As the US and NATO forces wrap up their withdrawal from Afghanistan, the Taliban* launched an effort to track down and assassinate Afghan Air Force pilots in an effort to undermine the government’s military, reported Reuters.
Taliban spokesman Zabihullah Mujahid was cited by the outlet as confirming on Friday that the campaign targets Afghan Air Force pilots “because all of them do bombardment against their people."
Among those assassinated was Afghan Air Force (AAF) Major Dastagir Zamaray, confirmed the group.
Zamaray is one of seven pilots that have been killed when off-duty in recent months, two senior Afghan government officials were cited as saying, while the Afghanistan's government has not publicly confirmed the numbers.
"Pilots are on top of the Taliban's hit list," an Afghan government official acknowledged.
Pentagon spokesperson Rob Lodewick said in a statement to The Hill on Friday that the US Defense Department was aware of several Taliban-claimed killings of Afghan pilots.
"We strongly condemn all targeted assassinations in Afghanistan. The US military has long acknowledged the threats faced by many Afghan military partners to include AAF pilots and we admire their resolve, steadfastness and devotion to duty on behalf of the people of Afghanistan," Lodewick said.
He added that the Pentagon intended "to work with the Afghan government, its Ministry of Defense and our sister US government agencies on programs and processes capable of protecting those facing significant risk.”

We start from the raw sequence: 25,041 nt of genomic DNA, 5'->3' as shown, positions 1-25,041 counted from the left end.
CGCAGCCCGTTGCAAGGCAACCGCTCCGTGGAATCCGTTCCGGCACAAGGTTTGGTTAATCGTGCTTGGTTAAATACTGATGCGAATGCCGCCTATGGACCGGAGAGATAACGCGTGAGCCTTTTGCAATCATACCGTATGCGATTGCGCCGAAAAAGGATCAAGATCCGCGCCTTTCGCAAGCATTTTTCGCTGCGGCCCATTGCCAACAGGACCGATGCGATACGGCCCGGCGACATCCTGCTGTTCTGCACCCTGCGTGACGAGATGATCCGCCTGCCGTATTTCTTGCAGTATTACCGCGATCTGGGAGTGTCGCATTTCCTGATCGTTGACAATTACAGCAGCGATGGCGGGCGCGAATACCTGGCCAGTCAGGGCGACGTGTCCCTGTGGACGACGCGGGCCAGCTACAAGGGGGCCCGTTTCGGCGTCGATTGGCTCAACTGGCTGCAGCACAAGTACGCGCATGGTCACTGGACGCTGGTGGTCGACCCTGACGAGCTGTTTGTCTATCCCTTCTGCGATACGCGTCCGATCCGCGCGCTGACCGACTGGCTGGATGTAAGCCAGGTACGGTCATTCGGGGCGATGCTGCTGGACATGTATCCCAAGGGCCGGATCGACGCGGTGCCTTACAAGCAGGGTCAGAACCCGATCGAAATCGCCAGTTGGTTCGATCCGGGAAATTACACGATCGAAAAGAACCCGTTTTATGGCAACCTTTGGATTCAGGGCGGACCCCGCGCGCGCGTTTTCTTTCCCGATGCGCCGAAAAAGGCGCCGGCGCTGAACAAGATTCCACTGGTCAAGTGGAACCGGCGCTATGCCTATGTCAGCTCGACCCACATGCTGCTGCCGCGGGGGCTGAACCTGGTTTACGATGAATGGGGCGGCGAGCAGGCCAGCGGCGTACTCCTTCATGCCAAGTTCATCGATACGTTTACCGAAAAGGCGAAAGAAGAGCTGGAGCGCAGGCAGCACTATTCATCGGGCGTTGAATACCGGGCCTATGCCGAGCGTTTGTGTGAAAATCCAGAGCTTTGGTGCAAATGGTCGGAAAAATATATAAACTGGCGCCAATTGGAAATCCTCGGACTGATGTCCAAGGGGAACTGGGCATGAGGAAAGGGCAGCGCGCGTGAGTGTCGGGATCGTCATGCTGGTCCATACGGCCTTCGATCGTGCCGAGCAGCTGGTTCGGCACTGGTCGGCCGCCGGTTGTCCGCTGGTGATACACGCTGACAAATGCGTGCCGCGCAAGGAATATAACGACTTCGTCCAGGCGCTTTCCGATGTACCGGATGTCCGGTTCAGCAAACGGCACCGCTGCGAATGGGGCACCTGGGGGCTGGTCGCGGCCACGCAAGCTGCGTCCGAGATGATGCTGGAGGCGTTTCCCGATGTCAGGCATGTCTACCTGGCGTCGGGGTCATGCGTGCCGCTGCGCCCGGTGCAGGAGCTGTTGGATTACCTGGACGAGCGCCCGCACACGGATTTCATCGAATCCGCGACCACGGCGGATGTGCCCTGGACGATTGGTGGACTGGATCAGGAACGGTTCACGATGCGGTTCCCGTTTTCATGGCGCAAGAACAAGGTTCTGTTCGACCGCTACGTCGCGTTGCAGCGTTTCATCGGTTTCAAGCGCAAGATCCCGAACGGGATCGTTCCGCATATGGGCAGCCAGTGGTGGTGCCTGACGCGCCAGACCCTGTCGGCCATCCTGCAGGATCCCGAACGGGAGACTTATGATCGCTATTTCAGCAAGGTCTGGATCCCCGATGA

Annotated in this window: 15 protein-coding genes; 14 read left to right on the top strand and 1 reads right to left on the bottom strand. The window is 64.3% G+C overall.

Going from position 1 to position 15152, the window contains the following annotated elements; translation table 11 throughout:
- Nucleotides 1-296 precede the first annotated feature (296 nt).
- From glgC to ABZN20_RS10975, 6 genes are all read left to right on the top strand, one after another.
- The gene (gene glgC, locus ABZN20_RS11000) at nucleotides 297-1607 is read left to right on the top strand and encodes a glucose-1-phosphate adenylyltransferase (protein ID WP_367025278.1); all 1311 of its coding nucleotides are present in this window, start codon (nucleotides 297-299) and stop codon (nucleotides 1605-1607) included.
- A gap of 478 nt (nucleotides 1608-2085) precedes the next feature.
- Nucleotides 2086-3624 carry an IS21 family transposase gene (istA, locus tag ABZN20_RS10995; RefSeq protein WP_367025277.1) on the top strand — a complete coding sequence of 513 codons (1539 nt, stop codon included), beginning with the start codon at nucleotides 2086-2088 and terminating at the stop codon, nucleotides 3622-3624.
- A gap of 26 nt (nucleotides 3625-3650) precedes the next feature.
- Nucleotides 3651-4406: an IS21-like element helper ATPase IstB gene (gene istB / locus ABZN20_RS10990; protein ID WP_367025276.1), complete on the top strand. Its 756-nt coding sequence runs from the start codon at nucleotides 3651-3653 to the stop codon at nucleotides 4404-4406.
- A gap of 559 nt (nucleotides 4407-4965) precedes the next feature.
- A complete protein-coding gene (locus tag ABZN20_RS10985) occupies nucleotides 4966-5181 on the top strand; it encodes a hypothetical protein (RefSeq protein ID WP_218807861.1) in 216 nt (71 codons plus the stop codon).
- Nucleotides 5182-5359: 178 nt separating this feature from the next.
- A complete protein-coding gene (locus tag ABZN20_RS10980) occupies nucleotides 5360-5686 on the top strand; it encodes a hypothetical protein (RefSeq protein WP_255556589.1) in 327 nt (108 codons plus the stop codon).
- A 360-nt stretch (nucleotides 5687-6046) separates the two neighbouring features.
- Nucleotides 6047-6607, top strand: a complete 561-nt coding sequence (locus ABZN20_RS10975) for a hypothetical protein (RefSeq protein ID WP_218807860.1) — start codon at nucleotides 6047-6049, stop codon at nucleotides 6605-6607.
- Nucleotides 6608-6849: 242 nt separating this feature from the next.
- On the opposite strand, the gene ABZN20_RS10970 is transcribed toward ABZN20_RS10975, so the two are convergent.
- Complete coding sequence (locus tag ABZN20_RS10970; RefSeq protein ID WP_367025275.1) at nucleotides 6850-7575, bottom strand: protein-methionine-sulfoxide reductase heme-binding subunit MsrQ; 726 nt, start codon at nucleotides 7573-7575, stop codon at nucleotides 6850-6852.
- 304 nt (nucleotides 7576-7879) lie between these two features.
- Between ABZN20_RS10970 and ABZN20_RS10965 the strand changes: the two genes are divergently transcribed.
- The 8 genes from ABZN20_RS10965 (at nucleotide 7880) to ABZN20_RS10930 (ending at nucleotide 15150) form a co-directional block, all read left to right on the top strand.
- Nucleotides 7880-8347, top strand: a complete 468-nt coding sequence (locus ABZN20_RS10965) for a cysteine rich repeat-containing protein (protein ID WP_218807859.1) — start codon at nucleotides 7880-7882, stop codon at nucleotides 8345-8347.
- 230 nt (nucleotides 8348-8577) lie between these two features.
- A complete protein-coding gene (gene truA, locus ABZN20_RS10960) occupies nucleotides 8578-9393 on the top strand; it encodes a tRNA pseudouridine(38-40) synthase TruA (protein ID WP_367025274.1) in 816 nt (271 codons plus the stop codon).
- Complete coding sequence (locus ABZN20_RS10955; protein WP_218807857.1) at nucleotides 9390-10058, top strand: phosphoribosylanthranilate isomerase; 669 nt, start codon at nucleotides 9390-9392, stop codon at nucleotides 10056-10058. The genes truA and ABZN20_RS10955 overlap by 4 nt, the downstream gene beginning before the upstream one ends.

‘Levelling Playing Field’
The deliberate killings of US- and NATO-trained Afghan military pilots by the Taliban group, which does not have an air force, is seen by American and Afghan officials as part of an effort to “level the playing field” with government forces amid foreign troop withdrawal.
The Taliban has been pressing ahead with a major ground offensive, seizing territory once controlled by the government of President Ashraf Ghani.
Currently the militant group claims to have control of 85 percent of Afghanistan as a complete withdrawal of US troops is expected to be completed by 31 August.
President Biden originally pushed to have all American soldiers out of Afghanistan by 11 September, the 20th anniversary of the 9/11 terrorist attacks.
Joe Biden on Thursday said that withdrawal had been accelerated because "military commanders advised me that once I made the decision to end the war, we needed to move swiftly to conduct the main elements of the drawdown”. “And in this context, speed is safety,” added the POTUS.
In the past week, the Taliban has made significant territorial gains in the northern part of the country, prompting hundreds of Afghan soldiers to flee to neighbouring countries. On 9 July, the group entered Kandahar, the second-largest city, and overall, the Taliban claimed to control over 170 Afghan districts out of nearly 400.
The Tajikistan government said it had taken in more than 1,000 Afghan civilians who had fled the violence between the Taliban and Afghan government forces.
In recent remarks from the White House, President Biden stated that it's "highly unlikely" that the Taliban would be overrunning the nation, even if the group appears to be "at its strongest" point since 2001. He added that he believed in the “capacity of the Afghan military" as "more competent in terms of conducting war" if need be.
However, Pentagon spokesperson John Kirby conceded in a Friday CNN interview that the current situation in Afghanistan was “deteriorating”. Speaking of the Taliban he said:
“We are seeing them continue to advance on district centres around the country, and it is concerning.”
*The Taliban is a terrorist group, banned in Russia.